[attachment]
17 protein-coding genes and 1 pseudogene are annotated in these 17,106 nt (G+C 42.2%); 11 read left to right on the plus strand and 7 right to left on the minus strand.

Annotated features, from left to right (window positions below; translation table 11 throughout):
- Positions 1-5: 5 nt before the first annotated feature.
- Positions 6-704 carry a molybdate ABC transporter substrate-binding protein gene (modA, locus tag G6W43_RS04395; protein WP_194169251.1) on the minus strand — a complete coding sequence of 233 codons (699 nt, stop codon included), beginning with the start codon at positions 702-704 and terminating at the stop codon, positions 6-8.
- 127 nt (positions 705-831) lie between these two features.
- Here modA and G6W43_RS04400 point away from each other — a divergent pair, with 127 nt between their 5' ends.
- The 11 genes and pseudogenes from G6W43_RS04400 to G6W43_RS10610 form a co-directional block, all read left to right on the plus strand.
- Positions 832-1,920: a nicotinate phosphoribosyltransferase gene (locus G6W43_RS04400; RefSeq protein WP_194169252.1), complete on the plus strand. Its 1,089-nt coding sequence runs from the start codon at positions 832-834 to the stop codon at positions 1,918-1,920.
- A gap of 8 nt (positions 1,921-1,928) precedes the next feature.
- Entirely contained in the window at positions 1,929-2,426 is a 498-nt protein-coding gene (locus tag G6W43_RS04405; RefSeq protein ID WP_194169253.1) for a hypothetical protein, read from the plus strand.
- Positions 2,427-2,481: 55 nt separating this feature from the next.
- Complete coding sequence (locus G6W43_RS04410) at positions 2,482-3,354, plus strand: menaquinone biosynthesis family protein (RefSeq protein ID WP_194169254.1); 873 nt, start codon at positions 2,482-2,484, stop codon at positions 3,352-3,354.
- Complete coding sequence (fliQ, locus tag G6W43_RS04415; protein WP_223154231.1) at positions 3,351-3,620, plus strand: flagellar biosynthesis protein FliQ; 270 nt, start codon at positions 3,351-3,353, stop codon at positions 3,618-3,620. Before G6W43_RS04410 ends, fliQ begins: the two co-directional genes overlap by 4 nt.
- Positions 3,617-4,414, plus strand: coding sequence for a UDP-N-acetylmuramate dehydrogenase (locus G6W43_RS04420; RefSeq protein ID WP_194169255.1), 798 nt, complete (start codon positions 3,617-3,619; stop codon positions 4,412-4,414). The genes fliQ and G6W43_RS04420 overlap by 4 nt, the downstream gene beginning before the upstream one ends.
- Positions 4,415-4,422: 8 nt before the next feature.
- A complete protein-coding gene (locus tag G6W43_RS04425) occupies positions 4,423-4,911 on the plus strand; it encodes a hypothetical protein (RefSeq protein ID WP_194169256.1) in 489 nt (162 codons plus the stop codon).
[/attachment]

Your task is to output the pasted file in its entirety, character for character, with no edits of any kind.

17 protein-coding genes and 1 pseudogene are annotated in these 17,106 nt (G+C 42.2%); 11 read left to right on the plus strand and 7 right to left on the minus strand.

Annotated features, from left to right (window positions below; translation table 11 throughout):
- Positions 1-5: 5 nt before the first annotated feature.
- Positions 6-704 carry a molybdate ABC transporter substrate-binding protein gene (modA, locus tag G6W43_RS04395; protein WP_194169251.1) on the minus strand — a complete coding sequence of 233 codons (699 nt, stop codon included), beginning with the start codon at positions 702-704 and terminating at the stop codon, positions 6-8.
- 127 nt (positions 705-831) lie between these two features.
- Here modA and G6W43_RS04400 point away from each other — a divergent pair, with 127 nt between their 5' ends.
- The 11 genes and pseudogenes from G6W43_RS04400 to G6W43_RS10610 form a co-directional block, all read left to right on the plus strand.
- Positions 832-1,920: a nicotinate phosphoribosyltransferase gene (locus G6W43_RS04400; RefSeq protein WP_194169252.1), complete on the plus strand. Its 1,089-nt coding sequence runs from the start codon at positions 832-834 to the stop codon at positions 1,918-1,920.
- A gap of 8 nt (positions 1,921-1,928) precedes the next feature.
- Entirely contained in the window at positions 1,929-2,426 is a 498-nt protein-coding gene (locus tag G6W43_RS04405; RefSeq protein ID WP_194169253.1) for a hypothetical protein, read from the plus strand.
- Positions 2,427-2,481: 55 nt separating this feature from the next.
- Complete coding sequence (locus G6W43_RS04410) at positions 2,482-3,354, plus strand: menaquinone biosynthesis family protein (RefSeq protein ID WP_194169254.1); 873 nt, start codon at positions 2,482-2,484, stop codon at positions 3,352-3,354.
- Complete coding sequence (fliQ, locus tag G6W43_RS04415; protein WP_223154231.1) at positions 3,351-3,620, plus strand: flagellar biosynthesis protein FliQ; 270 nt, start codon at positions 3,351-3,353, stop codon at positions 3,618-3,620. Before G6W43_RS04410 ends, fliQ begins: the two co-directional genes overlap by 4 nt.
- Positions 3,617-4,414, plus strand: coding sequence for a UDP-N-acetylmuramate dehydrogenase (locus G6W43_RS04420; RefSeq protein ID WP_194169255.1), 798 nt, complete (start codon positions 3,617-3,619; stop codon positions 4,412-4,414). The genes fliQ and G6W43_RS04420 overlap by 4 nt, the downstream gene beginning before the upstream one ends.
- Positions 4,415-4,422: 8 nt before the next feature.
- A complete protein-coding gene (locus tag G6W43_RS04425) occupies positions 4,423-4,911 on the plus strand; it encodes a hypothetical protein (RefSeq protein ID WP_194169256.1) in 489 nt (162 codons plus the stop codon).